Improving attacks on round-reduced Speck32/64 using deep learning.

*(English)*Zbl 07178450
Boldyreva, Alexandra (ed.) et al., Advances in cryptology – CRYPTO 2019. 39th annual international cryptology conference, Santa Barbara, CA, USA, August 18–22, 2019. Proceedings. Part II. Cham: Springer (ISBN 978-3-030-26950-0/pbk; 978-3-030-26951-7/ebook). Lecture Notes in Computer Science 11693, 150-179 (2019).

Summary: This paper has four main contributions. First, we calculate the predicted difference distribution of Speck32/64 with one specific input difference under the Markov assumption completely for up to eight rounds and verify that this yields a globally fairly good model of the difference distribution of Speck32/64. Secondly, we show that contrary to conventional wisdom, machine learning can produce very powerful cryptographic distinguishers: for instance, in a simple low-data, chosen plaintext attack on nine rounds of Speck, we present distinguishers based on deep residual neural networks that achieve a mean key rank roughly five times lower than an analogous classical distinguisher using the full difference distribution table. Thirdly, we develop a highly selective key search policy based on a variant of Bayesian optimization which, together with our neural distinguishers, can be used to reduce the remaining security of 11-round Speck32/64 to roughly 38 bits. This is a significant improvement over previous literature. Lastly, we show that our neural distinguishers successfully use features of the ciphertext pair distribution that are invisible to all purely differential distinguishers even given unlimited data.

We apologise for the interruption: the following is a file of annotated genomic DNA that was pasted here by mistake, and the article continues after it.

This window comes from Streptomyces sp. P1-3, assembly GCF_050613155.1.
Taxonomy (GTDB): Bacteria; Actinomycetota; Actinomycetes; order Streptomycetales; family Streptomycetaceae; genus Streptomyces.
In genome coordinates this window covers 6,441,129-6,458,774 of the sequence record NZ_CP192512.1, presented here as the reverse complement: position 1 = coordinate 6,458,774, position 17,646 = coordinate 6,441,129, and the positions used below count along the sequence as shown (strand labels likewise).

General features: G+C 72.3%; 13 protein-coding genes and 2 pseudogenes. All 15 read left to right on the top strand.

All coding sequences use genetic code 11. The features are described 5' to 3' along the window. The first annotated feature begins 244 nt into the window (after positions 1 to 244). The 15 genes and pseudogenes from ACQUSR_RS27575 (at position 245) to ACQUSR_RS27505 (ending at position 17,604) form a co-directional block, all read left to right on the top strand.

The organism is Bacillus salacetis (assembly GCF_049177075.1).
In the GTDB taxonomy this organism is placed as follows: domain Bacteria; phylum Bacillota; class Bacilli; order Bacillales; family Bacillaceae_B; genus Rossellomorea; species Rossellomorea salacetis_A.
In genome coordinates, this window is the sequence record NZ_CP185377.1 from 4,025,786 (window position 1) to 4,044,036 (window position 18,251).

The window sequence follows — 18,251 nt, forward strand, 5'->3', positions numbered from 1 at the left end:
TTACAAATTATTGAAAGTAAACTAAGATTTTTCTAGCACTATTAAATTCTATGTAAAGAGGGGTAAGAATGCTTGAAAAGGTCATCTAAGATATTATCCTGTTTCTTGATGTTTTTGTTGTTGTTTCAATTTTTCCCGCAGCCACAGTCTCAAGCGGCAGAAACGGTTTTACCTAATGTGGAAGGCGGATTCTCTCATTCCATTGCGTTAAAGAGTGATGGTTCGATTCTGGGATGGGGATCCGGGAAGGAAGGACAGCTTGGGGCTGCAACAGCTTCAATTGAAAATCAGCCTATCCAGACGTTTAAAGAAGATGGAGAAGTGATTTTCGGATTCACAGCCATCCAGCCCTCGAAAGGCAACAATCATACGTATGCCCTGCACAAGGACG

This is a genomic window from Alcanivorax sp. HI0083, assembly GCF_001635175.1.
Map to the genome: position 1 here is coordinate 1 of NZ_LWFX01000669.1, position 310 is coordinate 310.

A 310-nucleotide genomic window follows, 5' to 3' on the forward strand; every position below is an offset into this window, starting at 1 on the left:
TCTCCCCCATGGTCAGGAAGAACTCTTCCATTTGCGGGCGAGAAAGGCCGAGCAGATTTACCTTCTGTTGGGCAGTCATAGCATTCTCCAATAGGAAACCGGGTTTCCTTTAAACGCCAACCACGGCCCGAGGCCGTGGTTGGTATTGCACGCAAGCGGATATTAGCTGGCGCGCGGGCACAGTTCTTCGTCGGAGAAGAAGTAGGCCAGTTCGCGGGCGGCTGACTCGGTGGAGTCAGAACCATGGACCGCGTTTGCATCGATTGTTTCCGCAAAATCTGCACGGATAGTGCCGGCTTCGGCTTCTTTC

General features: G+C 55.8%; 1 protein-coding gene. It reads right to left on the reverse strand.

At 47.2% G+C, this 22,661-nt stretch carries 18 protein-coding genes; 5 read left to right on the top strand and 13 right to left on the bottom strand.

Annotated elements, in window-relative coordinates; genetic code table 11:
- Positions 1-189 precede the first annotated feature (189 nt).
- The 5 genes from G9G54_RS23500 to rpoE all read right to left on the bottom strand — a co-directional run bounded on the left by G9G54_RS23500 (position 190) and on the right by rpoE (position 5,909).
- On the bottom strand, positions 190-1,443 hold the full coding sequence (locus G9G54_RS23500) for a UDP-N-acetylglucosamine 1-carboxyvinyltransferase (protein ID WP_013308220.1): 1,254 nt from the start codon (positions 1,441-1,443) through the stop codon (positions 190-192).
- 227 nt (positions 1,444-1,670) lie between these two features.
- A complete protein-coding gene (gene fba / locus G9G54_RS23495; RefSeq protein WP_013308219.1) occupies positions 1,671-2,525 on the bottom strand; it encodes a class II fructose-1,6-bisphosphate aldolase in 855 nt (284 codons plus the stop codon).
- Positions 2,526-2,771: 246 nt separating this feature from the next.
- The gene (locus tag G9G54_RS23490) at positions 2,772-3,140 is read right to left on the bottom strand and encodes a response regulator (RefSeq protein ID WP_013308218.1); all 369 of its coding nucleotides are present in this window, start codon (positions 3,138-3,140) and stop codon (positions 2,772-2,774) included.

While our attack is based on a known input difference taken from the literature, we also show that neural networks can be used to rapidly (within a matter of minutes on our machine) find good input differences without using prior human cryptanalysis. Supplementary code and data for this paper is available at https://github.com/agohr/deep_speck.

For the entire collection see [Zbl 1428.94005].

While our attack is based on a known input difference taken from the literature, we also show that neural networks can be used to rapidly (within a matter of minutes on our machine) find good input differences without using prior human cryptanalysis. Supplementary code and data for this paper is available at https://github.com/agohr/deep_speck.

For the entire collection see [Zbl 1428.94005].

##### MSC:

94A60 | Cryptography |